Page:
Robert A.G. Monks, a member of our new Legal Advisory Committee, recently published this article The Corporate Voice is Louder than Your Voice in The Huffington Post. 

It begins,  

Capture is the power to direct the agenda and the allocation of resources of government. In the case of corporate capture, it is corporations directing the agenda. We all know there is too much corporate involvement in Washington. Too many lobbyists and too many subsidies and tax breaks for big corporations, too much money. But what does that mean and how does it impact our country?

It means, first and foremost, that the playing field is not level. If, as we learned from the Citizens United decision, that money is speech then the corporations are a whole lot louder than the rest of us. Deep corporate coffers mean that they can speak more loudly, more often and reach more influential people than most of us ever will. Is it legal? On paper it is. Is it what we want from democratic capitalism? I don’t think so.

Corporate capture of our government means that, effectively, corporations are creating or changing the rules that are meant to govern how they do business. These are the rules that are designed to keep them functioning in the way that best serves shareholders and society. Instead, they work very hard to eliminate or change regulations that safeguard workers, consumers, the environment and our social welfare. For example, let’s take Dodd-Frank, the post-financial crisis law that is supposed to protect us against "Too Big to Fail" and another crash. According to the Center for Responsive Politics, there were ten lobbyists for every congressional committee member writing Dodd-Frank. That’s one heck of a megaphone to broadcast corporate "speech." But that’s not all:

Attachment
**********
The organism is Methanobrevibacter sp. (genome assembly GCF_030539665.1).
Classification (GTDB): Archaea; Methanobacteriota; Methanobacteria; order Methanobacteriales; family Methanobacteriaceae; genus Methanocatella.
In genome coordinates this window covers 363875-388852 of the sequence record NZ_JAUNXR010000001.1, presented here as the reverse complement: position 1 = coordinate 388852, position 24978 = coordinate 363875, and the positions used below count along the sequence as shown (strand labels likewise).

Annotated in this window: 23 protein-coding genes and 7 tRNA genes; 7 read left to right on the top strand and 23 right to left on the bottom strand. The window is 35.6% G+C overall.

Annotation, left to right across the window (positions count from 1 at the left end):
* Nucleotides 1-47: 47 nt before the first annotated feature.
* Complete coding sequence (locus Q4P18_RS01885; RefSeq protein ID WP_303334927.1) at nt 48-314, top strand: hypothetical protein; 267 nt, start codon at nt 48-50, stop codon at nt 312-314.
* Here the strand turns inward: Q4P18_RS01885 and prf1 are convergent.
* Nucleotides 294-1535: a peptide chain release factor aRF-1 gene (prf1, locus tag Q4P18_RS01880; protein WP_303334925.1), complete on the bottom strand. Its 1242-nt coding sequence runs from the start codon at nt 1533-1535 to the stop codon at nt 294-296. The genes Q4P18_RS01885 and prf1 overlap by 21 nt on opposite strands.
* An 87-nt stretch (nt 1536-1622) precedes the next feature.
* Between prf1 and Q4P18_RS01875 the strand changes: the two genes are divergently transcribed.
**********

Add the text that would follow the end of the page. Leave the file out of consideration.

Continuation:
• In 3rd quarter of 2010, after Dodd-Frank was signed into law, 723 clients hired 2,879 lobbyists, most focused on getting rid of parts of the bill undesirable to business.

• The year Dodd-Frank was passed saw lobbying expenditures rise to an all-time high of $3.5 billion. 2 This is after years of lobbying for fewer regulations and creating "relationships" with lawmakers designed to "educate" them on the benefits of deregulation.

• Between 1999 and 2008, the financial sector spent $2.7 billion in lobbying to "create a close working relationship between bankers and their regulators." Including "education" programs, retreats and conferences. (See Richard Heinberg, End of Growth: Adapting to Our New Economic Reality, New Society Publishers, 2011.)

Read the full article here.